By Morgan Dunn | Checked By John Kuroski
Published September 15, 2020
Updated November 13, 2020
Popularly known as the setting for the horror movie Candyman, Cabrini-Green began as a mid-century example of what a public housing project could provide, but eventually grew so neglected that it had to be demolished.
Ralf-Finn Hestoft / Getty ImagesOne of the “reds,” a mid-sized building at Cabrini-Green.
It wasn’t supposed to end like this.
As the wrecking ball dropped into the upper floors of 1230 N. Burling Street, the dream of affordable, comfortable housing for Chicago’s working-class African Americans came crashing down.
Opened between 1942 and 1958, the Frances Cabrini Rowhouses and William Green Homes started as a model effort to replace slums run by exploitative landlords with affordable, safe, and comfortable public housing.
But although homes in the multistory apartment blocks were cherished by the families that lived there, years of neglect fueled by racism and negative press coverage turned them into an unfair symbol of blight and failure. Cabrini-Green became a name used to stoke fears and argue against public housing.
Nevertheless, residents never gave up on their homes, the last of them leaving only as the final tower fell.
This is the story of Cabrini-Green, Chicago’s failed dream of fair housing for all.
The Beginning Of Public Housing In Chicago
Library of Congress“The kitchenette is our prison, our death sentence without a trial, the new form of mob violence that assaults not only the lone individual, but all of us in its ceaseless attacks.” – Richard Wright
In 1900, 90 percent of Black Americans still lived in the South. There, they struggled under a system of Jim Crow laws designed to make their lives as miserable as possible. Black men were gradually stripped of the right to vote or serve as jurors. Black families were often forced to subsist as tenant farmers. The chances of being able to rely on law enforcement were often nil.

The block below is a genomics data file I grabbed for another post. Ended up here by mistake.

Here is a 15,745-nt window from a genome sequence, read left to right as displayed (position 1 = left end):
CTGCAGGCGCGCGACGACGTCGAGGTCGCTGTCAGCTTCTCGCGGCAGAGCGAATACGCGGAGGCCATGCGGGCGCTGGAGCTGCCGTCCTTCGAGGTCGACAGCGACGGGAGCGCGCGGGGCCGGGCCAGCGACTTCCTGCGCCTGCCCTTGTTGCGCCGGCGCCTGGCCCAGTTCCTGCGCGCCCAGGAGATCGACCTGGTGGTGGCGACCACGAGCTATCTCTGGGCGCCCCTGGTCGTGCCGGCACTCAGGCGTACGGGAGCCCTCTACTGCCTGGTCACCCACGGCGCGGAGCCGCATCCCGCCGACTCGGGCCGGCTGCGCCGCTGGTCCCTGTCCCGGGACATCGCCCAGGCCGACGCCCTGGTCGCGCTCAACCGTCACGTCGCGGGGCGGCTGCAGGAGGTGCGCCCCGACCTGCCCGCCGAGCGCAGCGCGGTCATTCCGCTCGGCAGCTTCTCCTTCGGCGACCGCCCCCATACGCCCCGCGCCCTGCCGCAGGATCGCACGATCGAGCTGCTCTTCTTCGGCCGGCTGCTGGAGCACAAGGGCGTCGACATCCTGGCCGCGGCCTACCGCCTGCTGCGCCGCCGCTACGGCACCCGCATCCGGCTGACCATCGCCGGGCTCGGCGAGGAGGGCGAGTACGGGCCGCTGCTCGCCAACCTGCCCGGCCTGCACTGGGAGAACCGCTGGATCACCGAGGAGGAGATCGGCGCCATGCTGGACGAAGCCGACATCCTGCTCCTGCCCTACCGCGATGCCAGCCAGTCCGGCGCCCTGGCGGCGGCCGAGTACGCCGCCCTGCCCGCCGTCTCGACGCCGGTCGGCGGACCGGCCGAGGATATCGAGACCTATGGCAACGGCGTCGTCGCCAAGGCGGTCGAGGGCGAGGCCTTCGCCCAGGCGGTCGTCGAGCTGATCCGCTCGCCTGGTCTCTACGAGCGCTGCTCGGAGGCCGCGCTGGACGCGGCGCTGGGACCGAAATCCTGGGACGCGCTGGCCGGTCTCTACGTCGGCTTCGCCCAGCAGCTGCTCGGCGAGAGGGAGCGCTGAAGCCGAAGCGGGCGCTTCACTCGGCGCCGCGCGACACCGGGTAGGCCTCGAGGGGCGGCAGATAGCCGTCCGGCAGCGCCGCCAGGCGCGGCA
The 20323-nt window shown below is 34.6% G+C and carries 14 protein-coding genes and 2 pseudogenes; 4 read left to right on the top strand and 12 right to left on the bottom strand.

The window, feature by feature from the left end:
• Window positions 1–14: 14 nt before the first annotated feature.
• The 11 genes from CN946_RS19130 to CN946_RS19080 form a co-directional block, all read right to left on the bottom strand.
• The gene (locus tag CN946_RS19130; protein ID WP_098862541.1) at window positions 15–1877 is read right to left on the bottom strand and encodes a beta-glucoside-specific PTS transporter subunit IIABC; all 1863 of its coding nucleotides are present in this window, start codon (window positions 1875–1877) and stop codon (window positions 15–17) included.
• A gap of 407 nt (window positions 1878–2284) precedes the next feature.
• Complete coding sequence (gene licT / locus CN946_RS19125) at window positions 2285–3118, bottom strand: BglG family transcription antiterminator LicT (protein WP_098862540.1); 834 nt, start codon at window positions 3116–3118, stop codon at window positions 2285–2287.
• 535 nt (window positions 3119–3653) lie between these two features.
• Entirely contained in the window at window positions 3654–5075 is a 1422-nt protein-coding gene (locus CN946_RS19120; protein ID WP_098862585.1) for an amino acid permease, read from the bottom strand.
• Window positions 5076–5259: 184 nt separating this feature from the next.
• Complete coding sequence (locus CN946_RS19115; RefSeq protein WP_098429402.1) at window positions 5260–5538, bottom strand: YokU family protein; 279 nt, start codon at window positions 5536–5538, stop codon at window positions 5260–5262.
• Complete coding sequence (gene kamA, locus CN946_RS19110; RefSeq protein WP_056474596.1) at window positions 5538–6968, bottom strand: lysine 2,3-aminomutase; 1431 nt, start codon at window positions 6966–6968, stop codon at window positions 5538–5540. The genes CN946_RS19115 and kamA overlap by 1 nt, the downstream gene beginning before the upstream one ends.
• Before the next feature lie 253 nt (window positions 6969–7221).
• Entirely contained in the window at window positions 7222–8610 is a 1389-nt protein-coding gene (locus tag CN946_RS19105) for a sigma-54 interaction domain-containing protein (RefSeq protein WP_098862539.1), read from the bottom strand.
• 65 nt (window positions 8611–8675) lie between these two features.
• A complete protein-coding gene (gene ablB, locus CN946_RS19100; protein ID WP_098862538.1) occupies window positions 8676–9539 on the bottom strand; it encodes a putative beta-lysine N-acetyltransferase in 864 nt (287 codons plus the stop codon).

An opportunity for a better life arose with the United States’ entry into World War I. Black Americans began to stream into Northern and Midwestern cities to take up vacant jobs. One of the most popular destinations was Chicago.
The homes they found there were nightmarish. Ramshackle wood-and-brick tenements had been hastily thrown up as emergency housing after the Great Chicago Fire in 1871 and subdivided into tiny one-room apartments called “kitchenettes.” Here, whole families shared one or two electrical outlets, indoor toilets malfunctioned, and running water was rare. Fires were frighteningly common.
It was thus a relief when the Chicago Housing Authority finally began providing public housing in 1937, in the depths of the Depression. The Frances Cabrini rowhouses, named for a local Italian nun, opened in 1942.
Next were the Extension homes, the iconic multi-story towers nicknamed the “Reds” and the “Whites,” due to the colors of their facades. Finally, the William Green Homes completed the complex.
Chicago’s iconic high-rise homes were ready to receive tenants, and with the closure of war factories after World War II, plenty of tenants were ready to move in.
‘Good Times’ At Cabrini-Green